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Experience with moving visual stimuli drives the early development of cortical direction selectivity

Abstract

The onset of vision occurs when neural circuits in the visual cortex are immature, lacking both the full complement of connections1,2 and the response selectivity that defines functional maturity3,4. Direction-selective responses are particularly vulnerable to the effects of early visual deprivation, but it remains unclear how stimulus-driven neural activity guides the emergence of cortical direction selectivity. Here we report observations from a motion training protocol that allowed us to monitor the impact of experience on the development of direction-selective responses in visually naive ferrets. Using intrinsic signal imaging techniques, we found that training with a single axis of motion induced the rapid emergence of direction columns that were confined to cortical regions preferentially activated by the training stimulus. Using two-photon calcium imaging techniques, we found that single neurons in visually naive animals exhibited weak directional biases and lacked the strong local coherence in the spatial organization of direction preference that was evident in mature animals. Training with a moving stimulus, but not with a flashed stimulus, strengthened the direction-selective responses of individual neurons and preferentially reversed the direction biases of neurons that deviated from their neighbours. Both effects contributed to an increase in local coherence. We conclude that early experience with moving visual stimuli drives the rapid emergence of direction-selective responses in the visual cortex.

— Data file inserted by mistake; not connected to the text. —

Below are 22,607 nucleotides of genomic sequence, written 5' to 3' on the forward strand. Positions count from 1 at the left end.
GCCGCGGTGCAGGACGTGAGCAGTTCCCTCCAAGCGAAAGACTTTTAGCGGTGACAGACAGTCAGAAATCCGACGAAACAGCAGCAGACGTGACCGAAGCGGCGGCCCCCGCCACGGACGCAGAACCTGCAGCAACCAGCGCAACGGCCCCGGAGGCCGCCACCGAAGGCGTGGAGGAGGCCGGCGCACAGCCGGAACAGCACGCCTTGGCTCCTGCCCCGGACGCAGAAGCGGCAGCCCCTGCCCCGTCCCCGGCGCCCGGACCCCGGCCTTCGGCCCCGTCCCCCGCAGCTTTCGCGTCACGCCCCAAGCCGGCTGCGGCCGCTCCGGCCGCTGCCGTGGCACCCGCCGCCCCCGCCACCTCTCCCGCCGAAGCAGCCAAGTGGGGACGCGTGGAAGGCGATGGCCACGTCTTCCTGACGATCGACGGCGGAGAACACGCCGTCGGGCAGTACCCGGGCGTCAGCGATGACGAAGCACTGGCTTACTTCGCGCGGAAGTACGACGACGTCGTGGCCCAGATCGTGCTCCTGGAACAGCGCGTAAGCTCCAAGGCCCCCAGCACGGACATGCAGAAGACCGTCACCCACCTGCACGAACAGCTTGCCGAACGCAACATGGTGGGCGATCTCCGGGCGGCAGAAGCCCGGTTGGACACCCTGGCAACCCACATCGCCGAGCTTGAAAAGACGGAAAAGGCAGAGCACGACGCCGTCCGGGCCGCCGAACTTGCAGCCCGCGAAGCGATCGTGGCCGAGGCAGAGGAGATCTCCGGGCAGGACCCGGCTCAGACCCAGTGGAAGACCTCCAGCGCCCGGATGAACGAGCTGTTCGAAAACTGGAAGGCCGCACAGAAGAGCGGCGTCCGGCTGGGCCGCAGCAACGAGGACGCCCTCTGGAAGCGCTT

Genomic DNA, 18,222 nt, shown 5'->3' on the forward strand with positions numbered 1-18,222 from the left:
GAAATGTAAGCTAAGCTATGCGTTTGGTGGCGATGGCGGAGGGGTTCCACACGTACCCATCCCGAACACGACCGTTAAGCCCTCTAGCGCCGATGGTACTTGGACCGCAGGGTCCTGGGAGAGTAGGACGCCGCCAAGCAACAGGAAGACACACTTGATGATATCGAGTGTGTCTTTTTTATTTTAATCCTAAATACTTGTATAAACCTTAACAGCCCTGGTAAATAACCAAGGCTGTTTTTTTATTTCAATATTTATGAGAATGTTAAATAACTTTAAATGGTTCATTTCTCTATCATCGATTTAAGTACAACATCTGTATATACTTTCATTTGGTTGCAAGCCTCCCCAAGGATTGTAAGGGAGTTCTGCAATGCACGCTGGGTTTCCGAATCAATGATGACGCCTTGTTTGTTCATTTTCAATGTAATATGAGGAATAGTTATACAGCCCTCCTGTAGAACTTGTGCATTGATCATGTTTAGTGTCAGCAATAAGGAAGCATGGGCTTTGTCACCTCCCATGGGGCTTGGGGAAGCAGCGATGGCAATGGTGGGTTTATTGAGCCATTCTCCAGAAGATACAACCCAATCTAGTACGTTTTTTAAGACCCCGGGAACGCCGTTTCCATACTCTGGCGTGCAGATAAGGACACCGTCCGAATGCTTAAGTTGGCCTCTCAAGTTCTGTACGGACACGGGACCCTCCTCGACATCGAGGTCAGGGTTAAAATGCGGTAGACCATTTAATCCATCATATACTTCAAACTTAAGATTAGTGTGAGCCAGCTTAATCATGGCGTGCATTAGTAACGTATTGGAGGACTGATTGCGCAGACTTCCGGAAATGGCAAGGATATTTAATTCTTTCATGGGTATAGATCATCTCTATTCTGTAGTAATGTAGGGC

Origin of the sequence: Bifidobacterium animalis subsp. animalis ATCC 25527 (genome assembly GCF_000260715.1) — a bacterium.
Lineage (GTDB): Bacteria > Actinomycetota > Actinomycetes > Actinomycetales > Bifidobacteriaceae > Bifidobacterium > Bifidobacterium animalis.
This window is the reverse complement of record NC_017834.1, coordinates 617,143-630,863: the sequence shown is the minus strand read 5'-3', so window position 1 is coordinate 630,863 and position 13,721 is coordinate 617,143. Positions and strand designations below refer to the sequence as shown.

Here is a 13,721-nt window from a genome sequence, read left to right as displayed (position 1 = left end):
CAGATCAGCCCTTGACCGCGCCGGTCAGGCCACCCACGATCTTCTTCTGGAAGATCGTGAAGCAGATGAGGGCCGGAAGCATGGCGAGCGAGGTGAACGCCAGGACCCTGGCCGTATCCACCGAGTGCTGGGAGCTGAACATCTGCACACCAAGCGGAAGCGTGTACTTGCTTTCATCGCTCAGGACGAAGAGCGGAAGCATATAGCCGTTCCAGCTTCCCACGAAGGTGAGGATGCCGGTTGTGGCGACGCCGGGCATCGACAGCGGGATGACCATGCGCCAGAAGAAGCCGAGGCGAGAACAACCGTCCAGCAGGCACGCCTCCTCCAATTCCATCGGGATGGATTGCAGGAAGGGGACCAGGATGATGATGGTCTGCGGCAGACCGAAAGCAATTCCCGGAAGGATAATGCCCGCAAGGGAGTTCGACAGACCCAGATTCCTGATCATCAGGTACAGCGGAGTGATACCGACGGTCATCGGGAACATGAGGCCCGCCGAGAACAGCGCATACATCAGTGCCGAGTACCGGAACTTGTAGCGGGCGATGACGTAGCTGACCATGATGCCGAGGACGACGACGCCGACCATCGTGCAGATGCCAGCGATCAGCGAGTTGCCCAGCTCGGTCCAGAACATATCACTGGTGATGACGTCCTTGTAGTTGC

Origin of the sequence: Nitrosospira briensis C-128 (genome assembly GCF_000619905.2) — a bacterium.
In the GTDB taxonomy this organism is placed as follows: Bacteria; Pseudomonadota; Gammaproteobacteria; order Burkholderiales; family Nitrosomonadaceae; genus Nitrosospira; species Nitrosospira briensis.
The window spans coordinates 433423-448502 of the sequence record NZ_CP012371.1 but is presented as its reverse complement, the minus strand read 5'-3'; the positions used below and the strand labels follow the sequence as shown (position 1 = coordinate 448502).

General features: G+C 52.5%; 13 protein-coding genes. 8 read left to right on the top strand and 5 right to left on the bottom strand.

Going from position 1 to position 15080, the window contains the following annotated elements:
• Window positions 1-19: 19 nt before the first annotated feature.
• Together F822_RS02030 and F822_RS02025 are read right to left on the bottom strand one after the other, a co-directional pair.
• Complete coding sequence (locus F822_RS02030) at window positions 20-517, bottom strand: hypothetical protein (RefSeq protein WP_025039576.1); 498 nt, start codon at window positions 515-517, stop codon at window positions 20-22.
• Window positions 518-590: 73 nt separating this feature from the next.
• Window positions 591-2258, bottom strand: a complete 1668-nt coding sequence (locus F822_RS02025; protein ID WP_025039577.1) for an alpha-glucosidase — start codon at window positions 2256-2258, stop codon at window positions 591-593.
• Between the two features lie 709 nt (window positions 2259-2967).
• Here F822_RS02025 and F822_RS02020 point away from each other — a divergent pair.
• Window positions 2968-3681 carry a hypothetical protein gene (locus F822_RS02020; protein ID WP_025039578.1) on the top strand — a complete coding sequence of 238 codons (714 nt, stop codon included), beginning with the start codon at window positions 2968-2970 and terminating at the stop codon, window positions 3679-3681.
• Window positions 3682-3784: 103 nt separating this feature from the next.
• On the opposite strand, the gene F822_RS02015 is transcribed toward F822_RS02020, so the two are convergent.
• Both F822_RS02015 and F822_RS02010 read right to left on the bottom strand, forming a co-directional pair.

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Figure 1: Rapid emergence of direction columns with motion training.
Figure 2: Direction selectivity of cells in visually naive and experienced ferrets, demonstrated by two-photon calcium imaging.
Figure 3: Motion training increases direction selectivity in individual cells.
Figure 4: Impact of normal experience and motion training on direction preference.

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Acknowledgements

The authors thank P. Kara, T. Mrsic-Flogel and A. Kerlin for help with two-photon imaging techniques, T. Tucker and J. Heiner for technical assistance and M. Christensson and the members of the Fitzpatrick lab for comments on the manuscript. This work was supported by grants from the Whitehall Foundation to L.E.W. and the US National Institutes of Health to D.F. and S.D.V.H.

Author Contributions Y.L. performed intrinsic imaging experiments and analysis. Y.L. and S.D.V.H. performed two-photon experiments, and S.D.V.H., Y.L. and M.M. analyzed the two-photon data. Y.L., S.D.V.H., L.E.W. and D.F. wrote the paper, and all authors discussed the results and commented on the manuscript.

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Correspondence to David Fitzpatrick.

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Li, Y., Van Hooser, S., Mazurek, M. et al. Experience with moving visual stimuli drives the early development of cortical direction selectivity. Nature 456, 952–956 (2008). https://doi.org/10.1038/nature07417

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